“People in their cars are so lazy, that they don’t want to get out of their cars to eat,” said Jessie G. Kirby in 1921. He was the co-owner of Kirby’s Pig Stand in Dallas, Texas, which became the first drive-thru restaurant to open in the United States.
Six years after making his proclamation, Kirby’s restaurant was an undisputed success, serving more than 5,000 chicken-fried steak and pork sandwiches, onion rings, milkshakes and slabs of Texas toast every night.
Kirby revolutionized the restaurant business with a new, quick way to serve customers in their cars, but he also misread its appeal. In the more than 100 years since he labelled car drivers “lazy,” a number of reasons have emerged as to why people love buying without leaving the vehicles.
“The real appeal is convenience,” said Phil de Luna, a research scientist and adjunct professor at the University of Toronto. “When we think about where drive-thrus are primarily used and where they are, in terms of demographics, it's towns that are built around vehicles and cars. It's towns that don't necessarily have access to public transportation or people able to walk to restaurants easily.
“So, drive-thrus are really about saving time and being able to perceive the convenience of not having to leave a car.”
While this may be the case, the existence of drive-thrus are being curbed in some areas of Canada. A 2018 University of Alberta study found that, at the time, more than 27 communities in six different provinces had banned them in some form.
De Luna said there are a few downsides when it comes to drive-thrus. “The first is the environmental impact, which is really around idling and emissions of your car while you wait in the drive thru,” he said, adding a study by the Department of Energy in the United States found that eliminating unnecessary idling of personal vehicles would be the same as taking five million vehicles off the roads annually.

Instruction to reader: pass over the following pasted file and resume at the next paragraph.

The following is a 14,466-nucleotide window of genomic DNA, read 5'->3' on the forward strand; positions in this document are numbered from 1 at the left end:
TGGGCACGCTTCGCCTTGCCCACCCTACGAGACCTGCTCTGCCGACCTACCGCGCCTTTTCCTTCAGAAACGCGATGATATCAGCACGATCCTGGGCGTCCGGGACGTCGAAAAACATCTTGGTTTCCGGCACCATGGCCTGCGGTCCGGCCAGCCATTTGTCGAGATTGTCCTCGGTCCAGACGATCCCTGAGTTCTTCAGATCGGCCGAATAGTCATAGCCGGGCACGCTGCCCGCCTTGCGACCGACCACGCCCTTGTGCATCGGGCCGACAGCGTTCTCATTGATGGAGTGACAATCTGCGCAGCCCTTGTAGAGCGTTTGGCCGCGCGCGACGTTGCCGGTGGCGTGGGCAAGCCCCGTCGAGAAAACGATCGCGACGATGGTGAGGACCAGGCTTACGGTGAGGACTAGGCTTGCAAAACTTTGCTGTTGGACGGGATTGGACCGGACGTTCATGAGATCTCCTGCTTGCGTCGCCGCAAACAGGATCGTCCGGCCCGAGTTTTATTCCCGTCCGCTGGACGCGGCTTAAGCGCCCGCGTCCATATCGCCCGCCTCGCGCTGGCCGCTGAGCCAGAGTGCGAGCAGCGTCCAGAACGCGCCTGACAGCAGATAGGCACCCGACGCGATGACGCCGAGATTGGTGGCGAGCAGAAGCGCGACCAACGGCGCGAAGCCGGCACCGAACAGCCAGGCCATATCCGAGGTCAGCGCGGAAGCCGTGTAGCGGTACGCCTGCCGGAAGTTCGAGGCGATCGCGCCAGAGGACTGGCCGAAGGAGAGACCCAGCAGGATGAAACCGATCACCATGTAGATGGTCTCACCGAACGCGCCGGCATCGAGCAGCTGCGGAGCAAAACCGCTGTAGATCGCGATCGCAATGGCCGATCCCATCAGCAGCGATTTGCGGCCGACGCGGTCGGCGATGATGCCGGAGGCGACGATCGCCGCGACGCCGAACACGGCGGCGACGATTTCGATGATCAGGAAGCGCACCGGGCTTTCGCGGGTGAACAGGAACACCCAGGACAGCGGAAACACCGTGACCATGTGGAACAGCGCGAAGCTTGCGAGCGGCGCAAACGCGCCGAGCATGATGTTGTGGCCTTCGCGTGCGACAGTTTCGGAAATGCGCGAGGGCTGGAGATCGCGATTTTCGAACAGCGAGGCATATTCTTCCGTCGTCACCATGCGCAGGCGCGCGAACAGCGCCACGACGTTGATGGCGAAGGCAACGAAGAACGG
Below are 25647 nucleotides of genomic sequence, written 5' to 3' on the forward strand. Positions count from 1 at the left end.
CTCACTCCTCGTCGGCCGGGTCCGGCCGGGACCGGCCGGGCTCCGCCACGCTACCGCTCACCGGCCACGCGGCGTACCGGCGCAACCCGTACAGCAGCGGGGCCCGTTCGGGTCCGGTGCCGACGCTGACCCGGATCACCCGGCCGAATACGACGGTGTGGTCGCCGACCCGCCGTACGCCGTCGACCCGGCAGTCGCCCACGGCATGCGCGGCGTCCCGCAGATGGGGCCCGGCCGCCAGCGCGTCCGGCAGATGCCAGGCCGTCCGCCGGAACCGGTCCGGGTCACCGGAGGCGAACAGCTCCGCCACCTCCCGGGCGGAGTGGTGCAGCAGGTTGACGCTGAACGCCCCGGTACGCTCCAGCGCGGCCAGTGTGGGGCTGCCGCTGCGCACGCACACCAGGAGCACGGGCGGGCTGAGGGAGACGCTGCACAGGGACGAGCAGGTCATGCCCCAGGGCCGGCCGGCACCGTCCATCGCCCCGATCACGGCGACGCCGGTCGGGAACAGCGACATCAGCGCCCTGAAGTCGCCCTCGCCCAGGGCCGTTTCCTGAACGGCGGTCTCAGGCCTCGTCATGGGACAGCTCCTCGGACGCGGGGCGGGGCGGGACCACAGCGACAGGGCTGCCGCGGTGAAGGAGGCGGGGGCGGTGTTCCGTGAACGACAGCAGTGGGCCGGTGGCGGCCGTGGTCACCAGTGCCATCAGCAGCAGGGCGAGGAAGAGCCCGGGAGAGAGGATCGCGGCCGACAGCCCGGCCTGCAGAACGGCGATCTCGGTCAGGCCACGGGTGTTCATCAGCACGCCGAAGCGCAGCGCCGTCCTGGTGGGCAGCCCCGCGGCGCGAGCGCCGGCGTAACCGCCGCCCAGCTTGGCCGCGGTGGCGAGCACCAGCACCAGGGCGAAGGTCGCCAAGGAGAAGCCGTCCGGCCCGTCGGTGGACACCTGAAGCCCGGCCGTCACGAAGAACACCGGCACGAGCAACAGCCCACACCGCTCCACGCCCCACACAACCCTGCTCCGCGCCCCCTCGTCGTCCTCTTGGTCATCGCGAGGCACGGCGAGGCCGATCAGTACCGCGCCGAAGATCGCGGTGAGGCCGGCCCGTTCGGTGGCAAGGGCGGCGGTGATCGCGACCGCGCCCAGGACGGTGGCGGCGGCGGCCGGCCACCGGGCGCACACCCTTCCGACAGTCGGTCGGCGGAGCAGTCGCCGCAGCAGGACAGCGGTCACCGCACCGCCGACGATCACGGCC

“Drive-thrus are just a piece of that,” he said. “Every time you stop at a stop light, you're idling a little bit. Every time you are stopped by a train that’s going by on the tracks, you idle. So, there’s certainly the emissions impact which also lead to health outcomes and local air quality within that area region.
“There are also the impacts on the environment from the perspective of noise pollution, sound and traffic. If the drive-through is located near a residential community, it can really up-end and disrupt people's lives.”
De Luna also sites an economic impact. The more time we spend in our cars, the more gas we burn. With soaring gas prices, for many people that means less money to spend elsewhere. However, even with so many strikes against them, De Luna doesn’t necessarily think drive-thrus should be banned.
“The environmental impact, with respect to drive-thrus, is significant, but there are lots of other things in our society that emit more than drive-thrus and we're not banning those things,” he said. “From a public perception, who wants to be told that they can't do something? Who wants the government to control what they can or cannot have access to? From that perspective, I don't think it’s politically palatable.”
De Luna said that bans may not be necessary because the way we are using our cars as a society is also changing.
“In the post war boom, North America cities were built with interstate highways or provincial highways built around the car as the focal point of the economy,” he said. “That’s why so much city infrastructure, especially in a place like North America, where we have a relatively distributed population, made sense.”
That may no longer be the case, De Luna said. As more and more people worked from home during the COVID-19 pandemic, and some employees do not want to return to the office, the need to drive to work – and perhaps stop at the drive-thru on your way there or home – is no longer essential to the economy.
“I don't necessarily think that (the drive-thru) is a disease or symptom of car culture. Rather, like every culture, it evolves, and I think the car culture is evolving, too,” he said.
A closer look
The 2018 University of Alberta study on drive-thrus, which was published in the “BioMed Central Public Health Journal,” identified the types of bans and the reason for them.
It found full bans on drive-thrus existed in communities like Nelson, Central Saanich, Mission and Ladysmith in British Columbia, as well as in Rosemont-La-Petite-Patrie, a borough in the city of Montreal.
Partial bans, which might limit where in a city a drive-thru can be built, exist in a 22 cities, including Toronto – and other municipalities in the GTA – Calgary, Vancouver, Fredericton and Halifax.
The study also found the reasons for the limits on drive-thrus ranged included public health, protecting the character of a community, traffic, safety concerns and air and noise pollution concerns.